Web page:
Connected Giving | August 2018 edition

Trends, theory, culture impact and the power dynamic

Welcome to the first edition of Connected Giving, Australian Executor Trustees monthly update on current trends and news in philanthropy. This monthly e-news publication seeks to keep you informed on recent trends in philanthropy both in Australia and abroad. What better place to start than with the concept of ‘purpose’ which ultimately defines why and how people give and who they partner with to achieve positive outcomes in our communities. We look forward to receiving your feedback.

This months industry news summary also looks at why impact investment is growing, how Australia could inch closer to achieving the Sustainable Development Goals through philanthropy, Australia’s innovation in rural areas, culture checks for not-for-profits as well as a new guide to impact incubators

Jump to any one of the edition’s articles by clicking the links below:

Demographic trends are driving demand for impact investment and the industry is starting to adapt

Solving the world’s biggest social and environmental challenges is expensive. There must be new ways of bringing together private capital to support the work of governments and philanthropy. This is beginning to happen. Impact investment has been growing since the 1980s, eliminating the binary choice between investment and philanthropy for many. This growth has been largely driven by the changing demographic of wealth holders, as more women and millenials are included. There are still barriers to the growth of impact investment and there’s much we can still do. Read the full article (5 mins). 

Australia’s UN report card: Making progress, but could do better

Monash Sustainable Development Institute chair John Thwaites: Meeting the 2030 Sustainable Development Goals (SDGs) is crucial, especially in relation to the widespread extreme drought facing most of Australia, fuelled by ignored climate change. To achieve these goals and sustain long term prosperity, we have to conquer the short-term focus that dominates Australia’s political world. As more impact investment and philanthropy looks towards the SDGs, change can and is happening. The Sustainable Development Goals Progress Report outlines our strengths and weaknesses as a nation, but there is a strong overriding need to focus on the long term. Read the full article (4 mins).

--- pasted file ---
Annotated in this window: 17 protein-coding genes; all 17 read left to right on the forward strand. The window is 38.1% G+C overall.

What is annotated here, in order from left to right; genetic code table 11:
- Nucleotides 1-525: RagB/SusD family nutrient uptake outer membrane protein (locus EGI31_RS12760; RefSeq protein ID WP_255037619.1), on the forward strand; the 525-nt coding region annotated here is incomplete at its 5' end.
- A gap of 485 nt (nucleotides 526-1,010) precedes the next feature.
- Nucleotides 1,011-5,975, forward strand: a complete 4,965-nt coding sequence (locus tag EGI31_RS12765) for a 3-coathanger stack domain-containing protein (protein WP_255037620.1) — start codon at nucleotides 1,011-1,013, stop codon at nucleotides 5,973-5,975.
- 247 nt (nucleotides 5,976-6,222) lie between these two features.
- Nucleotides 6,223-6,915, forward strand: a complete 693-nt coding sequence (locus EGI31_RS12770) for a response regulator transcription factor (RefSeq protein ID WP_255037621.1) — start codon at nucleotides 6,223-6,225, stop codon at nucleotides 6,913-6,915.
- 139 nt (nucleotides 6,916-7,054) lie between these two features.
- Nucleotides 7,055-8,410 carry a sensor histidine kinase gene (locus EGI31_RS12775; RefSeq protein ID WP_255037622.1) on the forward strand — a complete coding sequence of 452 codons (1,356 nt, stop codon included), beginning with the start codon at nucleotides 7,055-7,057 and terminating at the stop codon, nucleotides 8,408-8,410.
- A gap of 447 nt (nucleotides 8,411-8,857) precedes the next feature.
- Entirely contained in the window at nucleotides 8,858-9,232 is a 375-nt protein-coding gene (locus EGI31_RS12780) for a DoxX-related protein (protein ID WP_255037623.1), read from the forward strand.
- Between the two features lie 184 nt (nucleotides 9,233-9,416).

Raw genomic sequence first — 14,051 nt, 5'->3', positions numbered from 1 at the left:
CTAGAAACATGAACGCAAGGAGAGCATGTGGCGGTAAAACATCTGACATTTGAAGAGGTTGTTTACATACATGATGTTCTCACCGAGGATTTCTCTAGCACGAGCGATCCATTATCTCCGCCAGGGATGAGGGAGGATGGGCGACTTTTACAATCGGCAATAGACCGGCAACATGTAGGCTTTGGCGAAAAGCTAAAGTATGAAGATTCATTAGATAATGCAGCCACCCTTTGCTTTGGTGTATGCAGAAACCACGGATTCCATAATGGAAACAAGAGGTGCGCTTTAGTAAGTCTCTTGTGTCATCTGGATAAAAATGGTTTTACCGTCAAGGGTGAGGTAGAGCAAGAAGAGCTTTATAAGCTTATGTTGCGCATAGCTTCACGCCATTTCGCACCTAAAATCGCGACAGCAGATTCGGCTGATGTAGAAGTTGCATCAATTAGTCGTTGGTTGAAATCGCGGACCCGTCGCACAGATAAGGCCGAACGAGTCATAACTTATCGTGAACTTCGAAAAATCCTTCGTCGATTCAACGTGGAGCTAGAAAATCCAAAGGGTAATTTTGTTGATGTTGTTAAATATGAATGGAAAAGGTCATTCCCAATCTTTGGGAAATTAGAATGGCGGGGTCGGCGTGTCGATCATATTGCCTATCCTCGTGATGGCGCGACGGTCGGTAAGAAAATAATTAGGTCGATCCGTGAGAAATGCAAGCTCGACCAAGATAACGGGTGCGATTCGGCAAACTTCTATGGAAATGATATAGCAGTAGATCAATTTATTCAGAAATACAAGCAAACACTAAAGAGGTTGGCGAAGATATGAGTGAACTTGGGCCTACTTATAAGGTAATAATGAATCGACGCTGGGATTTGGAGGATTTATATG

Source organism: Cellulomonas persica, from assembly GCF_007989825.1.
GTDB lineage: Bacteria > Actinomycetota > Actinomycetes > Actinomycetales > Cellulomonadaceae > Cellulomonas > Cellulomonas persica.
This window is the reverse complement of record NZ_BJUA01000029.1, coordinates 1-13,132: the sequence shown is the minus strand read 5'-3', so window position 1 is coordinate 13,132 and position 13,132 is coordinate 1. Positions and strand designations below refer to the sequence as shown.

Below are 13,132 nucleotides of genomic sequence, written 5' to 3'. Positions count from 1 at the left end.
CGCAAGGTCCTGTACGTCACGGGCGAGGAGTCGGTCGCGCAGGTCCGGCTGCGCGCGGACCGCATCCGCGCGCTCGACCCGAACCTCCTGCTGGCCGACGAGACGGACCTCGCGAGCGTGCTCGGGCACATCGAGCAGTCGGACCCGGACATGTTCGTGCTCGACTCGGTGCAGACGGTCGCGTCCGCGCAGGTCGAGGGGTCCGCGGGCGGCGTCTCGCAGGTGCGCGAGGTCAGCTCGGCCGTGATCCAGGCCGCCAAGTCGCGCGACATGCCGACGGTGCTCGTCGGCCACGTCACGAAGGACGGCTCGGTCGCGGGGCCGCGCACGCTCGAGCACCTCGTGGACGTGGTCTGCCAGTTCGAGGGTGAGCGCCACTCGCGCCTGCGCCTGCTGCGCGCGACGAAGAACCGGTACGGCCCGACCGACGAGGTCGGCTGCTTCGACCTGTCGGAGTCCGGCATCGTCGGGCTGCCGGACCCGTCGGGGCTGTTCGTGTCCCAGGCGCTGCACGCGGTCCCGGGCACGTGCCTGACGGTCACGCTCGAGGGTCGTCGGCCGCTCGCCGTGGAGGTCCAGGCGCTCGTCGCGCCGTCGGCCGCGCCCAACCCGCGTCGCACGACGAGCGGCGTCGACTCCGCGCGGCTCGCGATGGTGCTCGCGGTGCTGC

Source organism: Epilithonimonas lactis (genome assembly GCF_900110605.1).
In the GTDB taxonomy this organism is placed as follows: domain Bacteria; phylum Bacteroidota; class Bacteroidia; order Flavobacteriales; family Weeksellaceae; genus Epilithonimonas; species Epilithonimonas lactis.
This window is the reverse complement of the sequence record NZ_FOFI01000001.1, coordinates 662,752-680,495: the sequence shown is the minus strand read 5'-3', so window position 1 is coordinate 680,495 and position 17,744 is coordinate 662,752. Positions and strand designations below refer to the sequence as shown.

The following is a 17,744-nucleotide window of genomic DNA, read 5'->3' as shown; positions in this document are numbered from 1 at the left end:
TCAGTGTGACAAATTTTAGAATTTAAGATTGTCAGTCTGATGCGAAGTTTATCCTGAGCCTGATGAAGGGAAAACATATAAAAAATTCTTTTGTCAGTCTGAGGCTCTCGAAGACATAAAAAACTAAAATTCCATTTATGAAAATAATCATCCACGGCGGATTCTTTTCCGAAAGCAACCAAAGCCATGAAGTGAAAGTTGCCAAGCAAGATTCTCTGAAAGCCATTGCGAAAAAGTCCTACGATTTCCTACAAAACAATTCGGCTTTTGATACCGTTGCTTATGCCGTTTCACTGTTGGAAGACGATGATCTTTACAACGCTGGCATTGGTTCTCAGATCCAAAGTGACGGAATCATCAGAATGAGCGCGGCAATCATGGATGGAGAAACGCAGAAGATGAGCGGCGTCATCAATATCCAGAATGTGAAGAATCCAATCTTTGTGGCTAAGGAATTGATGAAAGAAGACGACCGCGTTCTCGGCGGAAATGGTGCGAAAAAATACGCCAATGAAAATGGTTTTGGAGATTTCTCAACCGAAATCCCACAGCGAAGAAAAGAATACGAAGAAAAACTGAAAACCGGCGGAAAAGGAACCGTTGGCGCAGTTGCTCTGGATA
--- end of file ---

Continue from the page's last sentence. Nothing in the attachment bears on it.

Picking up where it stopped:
ANZ plants $250,000 in grants to help harvest rural resilience

ANZ’s Seeds of Renewal program is offering IT equipment or cash of up to $15,000 to not-for-profits that focus on strengthening our rural and bush communities. This program, in its 16th year, has allocated almost $4.6 million to 800 projects so far. Focus is on building economic strength and sustainability, environmental protection, and community health, education, and wellbeing. Read the full article (2 mins) or go to FRRR website for details.

Field guide to impact investing for Australian charitable trusts and foundations

Practical strategies for using impact investing including a step-by-step guide to help answer the questions; What is impact investing? How does it compare to traditional investing and how is it different to philanthropy? How is impact investing evolving worldwide and in Australia? Why is it important for foundations? What are Australian charitable trusts and foundations doing about it?  Read the full article here (120 mins).

Guide to Australia’s social impact incubators and accelerators released

A unique guide has been formulated, profiling 41 active programs for social entrepreneurs in australia: “Social Change Central co-founder Jay Boolkin said while there were a growing number of social impact incubator and accelerator programs available, awareness of the programs appeared to be lacking.” Read the full article here (3 mins). 

“The power dynamic is not real, it’s a creation that becomes real only because everyone wants to believe it” Larry Kramer

Larry Kramer is president of the Hewlett Foundation, and keynote speaker at the Philanthropy Australia National Conference this September. He is also one of the biggest philanthropic funders in the US. He speaks out against many norms in philanthropy, notably, rejecting the unalterable power imbalance between funders and grantees, saying that “we need grantees as much as they need us… We both know we’re not going to accomplish our goals if we don’t have an honest partnership”. Read the full article (10 mins). 

The theory of the foundation

Foundations as institutions are in flux. The implications for their operations, organisational capacity and efficiency remain unexplored. Nearly everyone involved would agree that a foundation is not just about grants, but what is it about? There are many competing related theories, but all fall short in one way or another. We need to create a theory of the foundation for itself. A theory of the foundation would give the sector a framework for analysing resource allocation, operations and effects. Read the full essay (15 mins).

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